Savings and Asset Building at CGI Part II: Working Group Session II – Financial Services for the Poor
There is still much to learn about the financial tools needed to help the world's poor mitigate risks and build assets in order to build an economic base and contribute to long-term economic development. This session primarily focused on "building assets in the developing world."
Sylvia Matthews , director of Global Development at the Bill and Melinda Gates Foundation opened the second working group session stating that 2.3 billion with no access to financial services for the poor, even though evidence suggests they would make perfect customers. She asked her panelists: "What do people need, what works, what are some solutions and how do we reach scale?" Again, asset building and asset protection products reigned supreme:
Bob Rubin, the first Director of National Economic Council, then Secretary of the Treasury, and now a Director at Citigroup, Inc remarked on the health of the financial system and impact on financial services for the poor. "We need to stem the crisis of confidence in the US now, but we also need to put into place effective responses to longer-term problems the country faces, like healthcare, education and economic opportunities for the poor."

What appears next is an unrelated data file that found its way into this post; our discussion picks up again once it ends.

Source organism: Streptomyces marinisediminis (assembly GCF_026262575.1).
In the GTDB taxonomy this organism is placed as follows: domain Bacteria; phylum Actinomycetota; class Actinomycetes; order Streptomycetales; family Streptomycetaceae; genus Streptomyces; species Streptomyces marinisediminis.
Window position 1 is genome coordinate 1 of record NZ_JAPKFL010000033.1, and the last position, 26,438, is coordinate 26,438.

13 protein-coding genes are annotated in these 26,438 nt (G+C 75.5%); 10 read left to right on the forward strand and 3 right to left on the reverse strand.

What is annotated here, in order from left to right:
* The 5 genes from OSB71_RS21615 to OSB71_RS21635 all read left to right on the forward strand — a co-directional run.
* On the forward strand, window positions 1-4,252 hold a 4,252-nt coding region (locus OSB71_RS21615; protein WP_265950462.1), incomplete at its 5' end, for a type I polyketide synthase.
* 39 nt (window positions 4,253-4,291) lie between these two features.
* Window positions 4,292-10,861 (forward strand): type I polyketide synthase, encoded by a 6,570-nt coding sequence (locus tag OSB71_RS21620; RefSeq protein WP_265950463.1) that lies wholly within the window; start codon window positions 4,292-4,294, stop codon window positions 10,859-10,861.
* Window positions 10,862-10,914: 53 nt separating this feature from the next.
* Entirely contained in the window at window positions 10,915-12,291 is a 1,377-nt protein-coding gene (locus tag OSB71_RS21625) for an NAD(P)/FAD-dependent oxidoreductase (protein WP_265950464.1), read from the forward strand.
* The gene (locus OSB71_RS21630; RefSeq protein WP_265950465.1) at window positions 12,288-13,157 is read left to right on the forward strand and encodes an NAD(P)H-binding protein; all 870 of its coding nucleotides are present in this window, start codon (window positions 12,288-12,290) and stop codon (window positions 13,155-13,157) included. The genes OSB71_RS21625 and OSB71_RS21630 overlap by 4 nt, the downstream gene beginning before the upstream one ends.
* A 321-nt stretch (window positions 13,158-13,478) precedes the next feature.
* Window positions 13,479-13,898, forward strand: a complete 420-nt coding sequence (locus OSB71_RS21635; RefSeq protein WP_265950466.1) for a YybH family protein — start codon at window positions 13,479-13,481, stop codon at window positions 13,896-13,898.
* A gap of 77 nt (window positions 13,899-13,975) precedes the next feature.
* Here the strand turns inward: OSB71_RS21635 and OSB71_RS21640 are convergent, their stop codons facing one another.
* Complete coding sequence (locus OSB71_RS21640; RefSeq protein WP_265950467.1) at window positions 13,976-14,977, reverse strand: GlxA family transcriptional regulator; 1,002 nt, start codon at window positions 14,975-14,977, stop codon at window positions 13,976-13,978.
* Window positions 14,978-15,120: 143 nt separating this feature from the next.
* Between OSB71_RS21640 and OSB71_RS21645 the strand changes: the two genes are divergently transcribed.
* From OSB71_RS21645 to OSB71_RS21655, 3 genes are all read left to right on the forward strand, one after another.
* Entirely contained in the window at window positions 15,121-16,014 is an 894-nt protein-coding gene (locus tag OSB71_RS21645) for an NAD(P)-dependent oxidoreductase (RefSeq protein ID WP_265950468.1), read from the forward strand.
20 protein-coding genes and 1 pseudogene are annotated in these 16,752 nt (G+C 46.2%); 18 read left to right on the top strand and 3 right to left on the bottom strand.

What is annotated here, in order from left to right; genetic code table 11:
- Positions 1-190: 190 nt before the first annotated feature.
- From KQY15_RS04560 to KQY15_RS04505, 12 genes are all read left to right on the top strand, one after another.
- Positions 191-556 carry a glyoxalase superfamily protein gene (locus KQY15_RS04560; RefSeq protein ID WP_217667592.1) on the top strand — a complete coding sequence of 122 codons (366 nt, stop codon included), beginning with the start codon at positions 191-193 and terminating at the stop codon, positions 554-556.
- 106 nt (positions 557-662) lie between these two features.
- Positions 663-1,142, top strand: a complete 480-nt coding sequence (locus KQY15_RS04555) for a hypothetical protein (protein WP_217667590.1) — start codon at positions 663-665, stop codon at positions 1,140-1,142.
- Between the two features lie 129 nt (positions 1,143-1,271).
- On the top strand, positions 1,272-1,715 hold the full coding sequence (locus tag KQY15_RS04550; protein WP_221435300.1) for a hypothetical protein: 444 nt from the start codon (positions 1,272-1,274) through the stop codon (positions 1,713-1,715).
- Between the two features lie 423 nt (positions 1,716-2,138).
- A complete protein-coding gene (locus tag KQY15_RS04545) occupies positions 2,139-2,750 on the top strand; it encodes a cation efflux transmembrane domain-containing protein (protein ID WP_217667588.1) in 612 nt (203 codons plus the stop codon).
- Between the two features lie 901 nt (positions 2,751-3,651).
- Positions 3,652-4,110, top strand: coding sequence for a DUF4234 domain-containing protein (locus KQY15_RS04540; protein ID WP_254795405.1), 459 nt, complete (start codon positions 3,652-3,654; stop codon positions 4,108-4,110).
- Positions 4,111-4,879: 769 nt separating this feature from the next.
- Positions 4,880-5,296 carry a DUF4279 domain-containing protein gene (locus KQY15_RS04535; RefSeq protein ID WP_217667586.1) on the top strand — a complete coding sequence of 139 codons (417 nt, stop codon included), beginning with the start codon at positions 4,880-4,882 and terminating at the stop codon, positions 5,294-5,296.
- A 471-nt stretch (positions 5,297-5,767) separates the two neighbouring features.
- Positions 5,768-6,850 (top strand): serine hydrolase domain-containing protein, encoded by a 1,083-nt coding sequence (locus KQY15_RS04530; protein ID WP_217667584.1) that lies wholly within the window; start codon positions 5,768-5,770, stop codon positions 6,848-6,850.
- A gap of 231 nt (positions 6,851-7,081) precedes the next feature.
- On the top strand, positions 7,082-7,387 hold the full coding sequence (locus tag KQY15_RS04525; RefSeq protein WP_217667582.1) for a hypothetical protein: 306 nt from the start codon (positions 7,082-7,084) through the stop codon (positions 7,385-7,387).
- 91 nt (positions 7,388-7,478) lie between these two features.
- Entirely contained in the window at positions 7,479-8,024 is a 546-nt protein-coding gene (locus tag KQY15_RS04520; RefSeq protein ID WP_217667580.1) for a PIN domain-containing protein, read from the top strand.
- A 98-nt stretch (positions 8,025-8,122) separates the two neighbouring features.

When I walked around yesterday's CGI exchange, getting a convention-style glimpse into the organizations and corporations making commitments to poverty alleviation this year, I was particularly excited to see not only institutions focused on financial services for the poor, but particular, savings and asset-building. Yes, the actual word - asset-building - at the CGI. Considered by some as an inaccessible term to describe wealth creation opportunities for the poor, I am thrilled to see it permeate the global microfinance field (as I assumed it would). Oweesta, the CDFI running IDA and other asset intervention work in native American communities in the USA, seems the only organization focused on empowerment of native communities, and if carrying the AB message in all of their materials. And Oxfam, who have been running a Gates-funded Savings for Change program (informal rotating savings groups mobilizing deposits for those still completely untouched by formal microfinance) for a few years around the world, have added the term asset building to the September version of the program's one pager.
Last night, in the few minutes we weren’t talking about the financial crisis and the impending bailout, President Clinton waxed political on the potential for energy investment in the United States. According to the President, the near-certain reality of approving legislation liberalizing off-shore drilling should be seen as a political opportunity for progressives interested in sustainable environment and combating climate change. But if we’re going to “give” drilling to the right, the left should negotiate hard for the environment, including: